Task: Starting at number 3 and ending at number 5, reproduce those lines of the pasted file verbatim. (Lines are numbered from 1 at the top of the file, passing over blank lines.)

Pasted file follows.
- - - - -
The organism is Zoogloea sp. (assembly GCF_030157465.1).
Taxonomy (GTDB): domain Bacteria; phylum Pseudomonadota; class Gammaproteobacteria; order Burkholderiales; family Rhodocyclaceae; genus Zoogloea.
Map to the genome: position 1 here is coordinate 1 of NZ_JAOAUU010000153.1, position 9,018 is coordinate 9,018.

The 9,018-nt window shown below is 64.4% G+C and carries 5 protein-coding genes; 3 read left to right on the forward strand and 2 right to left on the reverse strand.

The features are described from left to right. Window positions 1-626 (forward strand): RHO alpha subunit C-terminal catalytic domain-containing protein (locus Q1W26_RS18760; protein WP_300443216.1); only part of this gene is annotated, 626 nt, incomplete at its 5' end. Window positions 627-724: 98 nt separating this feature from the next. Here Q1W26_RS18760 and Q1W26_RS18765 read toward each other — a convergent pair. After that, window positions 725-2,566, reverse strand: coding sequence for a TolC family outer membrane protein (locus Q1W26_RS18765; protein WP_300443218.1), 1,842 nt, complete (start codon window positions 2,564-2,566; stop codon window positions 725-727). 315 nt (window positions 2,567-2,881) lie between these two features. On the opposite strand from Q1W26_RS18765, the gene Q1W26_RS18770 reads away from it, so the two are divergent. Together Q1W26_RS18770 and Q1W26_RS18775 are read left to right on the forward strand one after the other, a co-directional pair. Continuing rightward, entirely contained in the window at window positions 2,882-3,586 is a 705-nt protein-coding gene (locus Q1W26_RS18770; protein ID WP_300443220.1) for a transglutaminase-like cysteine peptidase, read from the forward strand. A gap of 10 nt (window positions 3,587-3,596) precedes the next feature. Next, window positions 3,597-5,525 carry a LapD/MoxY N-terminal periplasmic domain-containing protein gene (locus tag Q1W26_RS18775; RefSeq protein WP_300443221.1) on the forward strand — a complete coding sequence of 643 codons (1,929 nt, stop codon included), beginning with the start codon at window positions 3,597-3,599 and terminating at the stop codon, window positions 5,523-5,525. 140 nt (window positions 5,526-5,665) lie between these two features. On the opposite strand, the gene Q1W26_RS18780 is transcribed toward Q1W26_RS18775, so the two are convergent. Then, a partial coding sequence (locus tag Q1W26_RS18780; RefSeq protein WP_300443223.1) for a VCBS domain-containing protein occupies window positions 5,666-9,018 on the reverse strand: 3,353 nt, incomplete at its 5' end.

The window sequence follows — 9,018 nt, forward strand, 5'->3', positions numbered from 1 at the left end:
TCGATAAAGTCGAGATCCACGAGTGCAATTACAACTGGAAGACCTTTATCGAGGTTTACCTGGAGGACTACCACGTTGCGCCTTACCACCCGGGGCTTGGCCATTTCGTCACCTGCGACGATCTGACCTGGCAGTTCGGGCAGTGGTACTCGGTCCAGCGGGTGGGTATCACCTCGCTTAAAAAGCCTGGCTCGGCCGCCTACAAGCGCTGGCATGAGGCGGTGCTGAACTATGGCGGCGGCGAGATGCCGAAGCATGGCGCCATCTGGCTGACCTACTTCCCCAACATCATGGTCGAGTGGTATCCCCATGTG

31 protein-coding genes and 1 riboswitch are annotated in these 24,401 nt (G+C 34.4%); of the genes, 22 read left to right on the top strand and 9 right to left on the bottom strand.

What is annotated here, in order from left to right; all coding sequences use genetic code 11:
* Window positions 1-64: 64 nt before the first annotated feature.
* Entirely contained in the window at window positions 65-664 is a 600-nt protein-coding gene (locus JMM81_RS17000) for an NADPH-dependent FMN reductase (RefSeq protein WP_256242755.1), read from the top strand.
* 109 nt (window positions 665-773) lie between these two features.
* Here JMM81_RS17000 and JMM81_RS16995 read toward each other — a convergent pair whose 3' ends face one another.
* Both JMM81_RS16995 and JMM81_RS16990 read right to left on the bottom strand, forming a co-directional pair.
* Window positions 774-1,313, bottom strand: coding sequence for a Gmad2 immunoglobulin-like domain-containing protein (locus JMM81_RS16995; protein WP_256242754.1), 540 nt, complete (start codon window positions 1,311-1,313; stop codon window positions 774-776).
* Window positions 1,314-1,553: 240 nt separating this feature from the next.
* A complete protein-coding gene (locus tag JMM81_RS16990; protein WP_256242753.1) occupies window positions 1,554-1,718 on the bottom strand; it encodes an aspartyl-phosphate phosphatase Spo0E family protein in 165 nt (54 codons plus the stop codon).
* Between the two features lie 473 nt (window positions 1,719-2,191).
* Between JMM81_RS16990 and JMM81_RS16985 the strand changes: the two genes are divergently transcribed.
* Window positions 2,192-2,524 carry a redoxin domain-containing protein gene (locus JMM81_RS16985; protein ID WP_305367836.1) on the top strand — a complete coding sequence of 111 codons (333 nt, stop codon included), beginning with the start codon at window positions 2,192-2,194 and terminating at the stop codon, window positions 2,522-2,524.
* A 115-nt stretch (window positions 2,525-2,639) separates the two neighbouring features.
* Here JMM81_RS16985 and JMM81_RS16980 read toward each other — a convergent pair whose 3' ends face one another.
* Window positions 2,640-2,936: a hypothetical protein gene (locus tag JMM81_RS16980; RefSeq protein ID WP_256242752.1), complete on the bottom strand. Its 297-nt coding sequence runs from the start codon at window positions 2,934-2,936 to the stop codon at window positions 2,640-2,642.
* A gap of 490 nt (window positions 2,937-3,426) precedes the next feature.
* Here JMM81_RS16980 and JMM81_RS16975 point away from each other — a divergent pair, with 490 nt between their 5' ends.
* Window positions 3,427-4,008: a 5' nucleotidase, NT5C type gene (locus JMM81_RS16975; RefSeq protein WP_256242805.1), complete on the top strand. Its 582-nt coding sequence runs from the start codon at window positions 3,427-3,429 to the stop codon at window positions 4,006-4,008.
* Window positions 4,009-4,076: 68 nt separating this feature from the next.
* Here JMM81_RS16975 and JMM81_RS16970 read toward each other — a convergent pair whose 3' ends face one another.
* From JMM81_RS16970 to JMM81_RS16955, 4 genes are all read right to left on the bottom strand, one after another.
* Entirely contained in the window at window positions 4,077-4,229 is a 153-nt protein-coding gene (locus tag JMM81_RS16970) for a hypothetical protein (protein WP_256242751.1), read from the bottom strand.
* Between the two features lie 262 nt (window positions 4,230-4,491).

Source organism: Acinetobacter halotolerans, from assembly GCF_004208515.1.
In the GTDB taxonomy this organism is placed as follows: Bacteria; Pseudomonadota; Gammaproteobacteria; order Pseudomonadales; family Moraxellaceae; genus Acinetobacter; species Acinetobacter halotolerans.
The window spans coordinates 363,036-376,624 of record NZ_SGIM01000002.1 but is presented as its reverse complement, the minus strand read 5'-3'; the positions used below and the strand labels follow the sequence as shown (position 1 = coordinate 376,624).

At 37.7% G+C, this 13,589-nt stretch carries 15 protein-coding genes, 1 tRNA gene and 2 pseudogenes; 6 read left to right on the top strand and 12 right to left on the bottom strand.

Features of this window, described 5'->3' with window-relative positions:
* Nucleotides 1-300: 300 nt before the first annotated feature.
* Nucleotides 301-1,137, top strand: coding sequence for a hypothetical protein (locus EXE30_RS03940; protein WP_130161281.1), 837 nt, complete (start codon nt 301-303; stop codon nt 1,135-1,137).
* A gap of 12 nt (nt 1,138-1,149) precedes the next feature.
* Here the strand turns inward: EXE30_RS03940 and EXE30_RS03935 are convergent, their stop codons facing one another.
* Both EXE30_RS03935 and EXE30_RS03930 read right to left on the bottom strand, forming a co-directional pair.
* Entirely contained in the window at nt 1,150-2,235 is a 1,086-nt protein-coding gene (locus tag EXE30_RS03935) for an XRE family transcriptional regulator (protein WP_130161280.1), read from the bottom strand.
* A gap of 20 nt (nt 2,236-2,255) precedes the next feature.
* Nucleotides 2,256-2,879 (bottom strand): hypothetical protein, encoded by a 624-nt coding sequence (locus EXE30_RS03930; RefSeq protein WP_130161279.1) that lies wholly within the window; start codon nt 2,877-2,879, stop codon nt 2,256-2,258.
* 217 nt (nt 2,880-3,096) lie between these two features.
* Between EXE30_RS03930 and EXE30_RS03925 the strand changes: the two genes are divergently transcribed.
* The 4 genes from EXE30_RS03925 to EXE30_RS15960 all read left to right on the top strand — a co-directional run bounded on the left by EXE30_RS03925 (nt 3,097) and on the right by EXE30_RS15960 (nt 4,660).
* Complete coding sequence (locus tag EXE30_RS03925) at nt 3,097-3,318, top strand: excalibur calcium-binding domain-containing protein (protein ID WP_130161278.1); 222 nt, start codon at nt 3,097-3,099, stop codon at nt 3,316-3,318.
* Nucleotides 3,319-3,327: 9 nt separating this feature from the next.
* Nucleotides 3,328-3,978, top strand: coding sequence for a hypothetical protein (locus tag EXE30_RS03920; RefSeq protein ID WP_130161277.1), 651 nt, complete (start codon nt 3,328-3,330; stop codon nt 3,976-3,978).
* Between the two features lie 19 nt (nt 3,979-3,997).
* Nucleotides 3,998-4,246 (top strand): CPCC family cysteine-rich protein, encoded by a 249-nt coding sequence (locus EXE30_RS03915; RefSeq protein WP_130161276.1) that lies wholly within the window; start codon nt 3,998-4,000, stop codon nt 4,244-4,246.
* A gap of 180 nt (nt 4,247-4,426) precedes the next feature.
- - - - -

Map to the genome: position 1 here is coordinate 1 of NZ_JAOAUU010000153.1, position 9,018 is coordinate 9,018.

The 9,018-nt window shown below is 64.4% G+C and carries 5 protein-coding genes; 3 read left to right on the forward strand and 2 right to left on the reverse strand.

The features are described from left to right. Window positions 1-626 (forward strand): RHO alpha subunit C-terminal catalytic domain-containing protein (locus Q1W26_RS18760; protein WP_300443216.1); only part of this gene is annotated, 626 nt, incomplete at its 5' end. Window positions 627-724: 98 nt separating this feature from the next. Here Q1W26_RS18760 and Q1W26_RS18765 read toward each other — a convergent pair. After that, window positions 725-2,566, reverse strand: coding sequence for a TolC family outer membrane protein (locus Q1W26_RS18765; protein WP_300443218.1), 1,842 nt, complete (start codon window positions 2,564-2,566; stop codon window positions 725-727). 315 nt (window positions 2,567-2,881) lie between these two features. On the opposite strand from Q1W26_RS18765, the gene Q1W26_RS18770 reads away from it, so the two are divergent. Together Q1W26_RS18770 and Q1W26_RS18775 are read left to right on the forward strand one after the other, a co-directional pair. Continuing rightward, entirely contained in the window at window positions 2,882-3,586 is a 705-nt protein-coding gene (locus Q1W26_RS18770; protein ID WP_300443220.1) for a transglutaminase-like cysteine peptidase, read from the forward strand. A gap of 10 nt (window positions 3,587-3,596) precedes the next feature. Next, window positions 3,597-5,525 carry a LapD/MoxY N-terminal periplasmic domain-containing protein gene (locus tag Q1W26_RS18775; RefSeq protein WP_300443221.1) on the forward strand — a complete coding sequence of 643 codons (1,929 nt, stop codon included), beginning with the start codon at window positions 3,597-3,599 and terminating at the stop codon, window positions 5,523-5,525. 140 nt (window positions 5,526-5,665) lie between these two features. On the opposite strand, the gene Q1W26_RS18780 is transcribed toward Q1W26_RS18775, so the two are convergent. Then, a partial coding sequence (locus tag Q1W26_RS18780; RefSeq protein WP_300443223.1) for a VCBS domain-containing protein occupies window positions 5,666-9,018 on the reverse strand: 3,353 nt, incomplete at its 5' end.